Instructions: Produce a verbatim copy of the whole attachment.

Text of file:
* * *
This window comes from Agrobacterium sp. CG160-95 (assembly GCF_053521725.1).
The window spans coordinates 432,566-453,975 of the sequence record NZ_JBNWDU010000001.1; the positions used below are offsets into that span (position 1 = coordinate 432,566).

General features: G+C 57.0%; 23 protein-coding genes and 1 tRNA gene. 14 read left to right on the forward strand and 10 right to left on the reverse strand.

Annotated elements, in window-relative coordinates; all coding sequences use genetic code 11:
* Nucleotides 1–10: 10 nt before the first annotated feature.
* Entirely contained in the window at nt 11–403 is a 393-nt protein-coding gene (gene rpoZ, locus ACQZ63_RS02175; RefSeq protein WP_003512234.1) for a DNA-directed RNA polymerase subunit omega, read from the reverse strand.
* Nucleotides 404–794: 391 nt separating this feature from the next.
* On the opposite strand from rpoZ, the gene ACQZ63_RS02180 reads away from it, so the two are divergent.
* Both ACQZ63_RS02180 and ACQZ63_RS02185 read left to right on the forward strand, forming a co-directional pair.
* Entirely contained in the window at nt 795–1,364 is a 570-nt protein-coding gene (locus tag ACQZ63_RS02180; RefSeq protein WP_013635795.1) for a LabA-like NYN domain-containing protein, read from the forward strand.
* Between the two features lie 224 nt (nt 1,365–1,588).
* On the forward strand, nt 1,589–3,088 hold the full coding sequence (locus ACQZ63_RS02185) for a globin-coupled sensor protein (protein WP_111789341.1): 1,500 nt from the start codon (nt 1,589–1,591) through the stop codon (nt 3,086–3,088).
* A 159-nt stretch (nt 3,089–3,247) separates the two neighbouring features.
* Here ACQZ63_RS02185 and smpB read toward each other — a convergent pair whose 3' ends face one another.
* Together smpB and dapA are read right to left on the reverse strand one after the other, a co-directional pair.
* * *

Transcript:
This window comes from Agrobacterium sp. CG160-95 (assembly GCF_053521725.1).
The window spans coordinates 432,566-453,975 of the sequence record NZ_JBNWDU010000001.1; the positions used below are offsets into that span (position 1 = coordinate 432,566).

General features: G+C 57.0%; 23 protein-coding genes and 1 tRNA gene. 14 read left to right on the forward strand and 10 right to left on the reverse strand.

Annotated elements, in window-relative coordinates; all coding sequences use genetic code 11:
* Nucleotides 1–10: 10 nt before the first annotated feature.
* Entirely contained in the window at nt 11–403 is a 393-nt protein-coding gene (gene rpoZ, locus ACQZ63_RS02175; RefSeq protein WP_003512234.1) for a DNA-directed RNA polymerase subunit omega, read from the reverse strand.
* Nucleotides 404–794: 391 nt separating this feature from the next.
* On the opposite strand from rpoZ, the gene ACQZ63_RS02180 reads away from it, so the two are divergent.
* Both ACQZ63_RS02180 and ACQZ63_RS02185 read left to right on the forward strand, forming a co-directional pair.
* Entirely contained in the window at nt 795–1,364 is a 570-nt protein-coding gene (locus tag ACQZ63_RS02180; RefSeq protein WP_013635795.1) for a LabA-like NYN domain-containing protein, read from the forward strand.
* Between the two features lie 224 nt (nt 1,365–1,588).
* On the forward strand, nt 1,589–3,088 hold the full coding sequence (locus ACQZ63_RS02185) for a globin-coupled sensor protein (protein WP_111789341.1): 1,500 nt from the start codon (nt 1,589–1,591) through the stop codon (nt 3,086–3,088).
* A 159-nt stretch (nt 3,089–3,247) separates the two neighbouring features.
* Here ACQZ63_RS02185 and smpB read toward each other — a convergent pair whose 3' ends face one another.
* Together smpB and dapA are read right to left on the reverse strand one after the other, a co-directional pair.